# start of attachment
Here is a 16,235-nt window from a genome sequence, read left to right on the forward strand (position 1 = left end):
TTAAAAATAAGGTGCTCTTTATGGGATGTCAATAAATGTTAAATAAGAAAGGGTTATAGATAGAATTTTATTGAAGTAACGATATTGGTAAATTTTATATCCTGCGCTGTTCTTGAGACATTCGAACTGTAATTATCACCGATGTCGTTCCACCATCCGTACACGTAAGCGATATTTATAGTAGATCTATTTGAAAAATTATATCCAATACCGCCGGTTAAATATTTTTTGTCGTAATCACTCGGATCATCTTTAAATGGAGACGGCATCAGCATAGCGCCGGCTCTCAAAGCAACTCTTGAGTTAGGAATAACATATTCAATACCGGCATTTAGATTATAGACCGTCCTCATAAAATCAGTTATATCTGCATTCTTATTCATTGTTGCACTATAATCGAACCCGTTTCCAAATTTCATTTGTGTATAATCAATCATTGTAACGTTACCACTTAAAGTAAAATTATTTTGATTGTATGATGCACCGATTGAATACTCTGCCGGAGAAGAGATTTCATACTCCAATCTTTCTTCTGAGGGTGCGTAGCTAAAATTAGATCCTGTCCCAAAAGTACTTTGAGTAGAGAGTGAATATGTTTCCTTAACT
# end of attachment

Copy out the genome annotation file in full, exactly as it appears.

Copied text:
Here is a 16,235-nt window from a genome sequence, read left to right on the forward strand (position 1 = left end):
TTAAAAATAAGGTGCTCTTTATGGGATGTCAATAAATGTTAAATAAGAAAGGGTTATAGATAGAATTTTATTGAAGTAACGATATTGGTAAATTTTATATCCTGCGCTGTTCTTGAGACATTCGAACTGTAATTATCACCGATGTCGTTCCACCATCCGTACACGTAAGCGATATTTATAGTAGATCTATTTGAAAAATTATATCCAATACCGCCGGTTAAATATTTTTTGTCGTAATCACTCGGATCATCTTTAAATGGAGACGGCATCAGCATAGCGCCGGCTCTCAAAGCAACTCTTGAGTTAGGAATAACATATTCAATACCGGCATTTAGATTATAGACCGTCCTCATAAAATCAGTTATATCTGCATTCTTATTCATTGTTGCACTATAATCGAACCCGTTTCCAAATTTCATTTGTGTATAATCAATCATTGTAACGTTACCACTTAAAGTAAAATTATTTTGATTGTATGATGCACCGATTGAATACTCTGCCGGAGAAGAGATTTCATACTCCAATCTTTCTTCTGAGGGTGCGTAGCTAAAATTAGATCCTGTCCCAAAAGTACTTTGAGTAGAGAGTGAATATGTTTCCTTAACT